March 6, 2000
King County residents voiced their concerns and asked questions at last week's Upper Bear Creek Council meeting that addressed horse trails in the area.
Photo by Heather Roscoe.
by Heather Roscoe, special to the Weekly
Equestrians spoke their minds at the Upper Bear Creek Council meeting on Tuesday evening, Feb. 29.
King County residents voiced their concerns and questions, letting the Council know what is important to them: What is going to happen to the "historically used" horse trails in King County? Who is going to pay for construction and maintenance of the trails?
Citizens are worried that the trails in King County will soon be a memory. "It's been my dream for some years to protect the trails that we ride on," said one longtime horse owner. "If you're in agreement with that, we're going to need your support."
Tom Fitzpatrick, senior land use planner for the Department of Development and Environmental Services (DDES), explained to the audience that in 1998, several policies were adopted by the council mandating the protection of historically used equestrian trails, such as the Samammish, the Interurban, and the Snoqualmie Valley trails. He said that the more people who use the trail, the easier it will be to defend. For example: A trail that is frequented by cyclists and hikers, as well as equestrians, has more chance of survival than others.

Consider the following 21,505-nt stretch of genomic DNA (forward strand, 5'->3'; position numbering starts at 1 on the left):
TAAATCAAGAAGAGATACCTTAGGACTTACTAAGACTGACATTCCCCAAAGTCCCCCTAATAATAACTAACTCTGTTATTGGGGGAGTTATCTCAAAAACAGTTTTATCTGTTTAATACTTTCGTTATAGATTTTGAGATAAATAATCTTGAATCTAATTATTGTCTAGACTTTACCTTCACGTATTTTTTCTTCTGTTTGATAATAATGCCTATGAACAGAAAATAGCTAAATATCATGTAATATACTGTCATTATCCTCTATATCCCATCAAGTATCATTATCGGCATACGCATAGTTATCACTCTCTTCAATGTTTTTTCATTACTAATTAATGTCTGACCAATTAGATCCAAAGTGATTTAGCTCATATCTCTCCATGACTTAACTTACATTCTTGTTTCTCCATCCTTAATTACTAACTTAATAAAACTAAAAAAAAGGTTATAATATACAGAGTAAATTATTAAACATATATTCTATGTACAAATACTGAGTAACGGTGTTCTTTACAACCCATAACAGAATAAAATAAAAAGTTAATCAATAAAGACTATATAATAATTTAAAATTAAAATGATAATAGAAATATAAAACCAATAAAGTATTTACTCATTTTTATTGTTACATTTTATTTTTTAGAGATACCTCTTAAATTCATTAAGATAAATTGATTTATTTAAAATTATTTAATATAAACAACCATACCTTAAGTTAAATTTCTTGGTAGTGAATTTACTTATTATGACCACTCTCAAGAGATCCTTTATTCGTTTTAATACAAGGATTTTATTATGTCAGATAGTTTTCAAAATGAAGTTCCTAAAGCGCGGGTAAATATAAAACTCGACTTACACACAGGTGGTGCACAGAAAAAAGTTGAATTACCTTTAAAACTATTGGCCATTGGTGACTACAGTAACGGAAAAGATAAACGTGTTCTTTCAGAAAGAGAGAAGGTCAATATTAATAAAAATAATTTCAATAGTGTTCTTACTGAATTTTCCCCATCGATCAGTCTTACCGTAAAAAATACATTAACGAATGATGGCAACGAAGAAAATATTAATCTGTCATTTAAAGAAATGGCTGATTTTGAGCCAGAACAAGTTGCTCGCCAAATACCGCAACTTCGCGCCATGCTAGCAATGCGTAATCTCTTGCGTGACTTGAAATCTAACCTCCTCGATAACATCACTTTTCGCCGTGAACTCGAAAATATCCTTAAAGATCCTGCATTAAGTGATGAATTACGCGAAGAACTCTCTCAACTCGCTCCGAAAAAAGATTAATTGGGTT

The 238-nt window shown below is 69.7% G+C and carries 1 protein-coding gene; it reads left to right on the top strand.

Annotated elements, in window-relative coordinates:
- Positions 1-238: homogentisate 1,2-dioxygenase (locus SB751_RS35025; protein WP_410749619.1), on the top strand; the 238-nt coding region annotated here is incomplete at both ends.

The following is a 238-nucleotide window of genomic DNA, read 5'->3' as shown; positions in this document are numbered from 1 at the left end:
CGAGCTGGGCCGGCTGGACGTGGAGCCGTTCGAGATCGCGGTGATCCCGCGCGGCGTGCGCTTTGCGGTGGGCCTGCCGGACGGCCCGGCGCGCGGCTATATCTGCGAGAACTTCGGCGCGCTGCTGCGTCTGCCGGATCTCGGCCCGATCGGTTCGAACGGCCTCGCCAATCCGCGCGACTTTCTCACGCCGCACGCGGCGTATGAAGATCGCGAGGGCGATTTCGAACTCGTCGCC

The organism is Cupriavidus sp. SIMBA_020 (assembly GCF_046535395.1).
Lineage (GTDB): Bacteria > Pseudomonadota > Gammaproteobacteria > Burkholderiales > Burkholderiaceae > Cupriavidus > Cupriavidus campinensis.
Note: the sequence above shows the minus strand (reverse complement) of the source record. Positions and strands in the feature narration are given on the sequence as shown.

"We've been going back and forth with the prosecutor's office with what's defendable," Fitzpatrick said.
Council member Cynthia Sullivan, chair of the Growth Management Committee, who was present that evening, addressed the concerned citizens.
"The only thing I can tell you is ... I will attempt to be extremely fair and attend to my affairs," Sullivan said. She listened carefully and duly noted the concerns of the people.
The purpose of the Upper Bear Creek Community Council, which meets on the second and fourth Tuesday each month, is to let citizens express their concerns about issues that affect their communities, directly or otherwise.
Nancy Stafford, president of the Bear Creek Community Council, feels that these meetings are vital to the community. "This council is trying to amplify your voice in the community," Stafford said, addresing the people. "But it's only through your participation that your voice is going to be heard."
Although the meeting had a good turnout, about 30 people, Stafford hopes that in the future they will see even more citizens participating.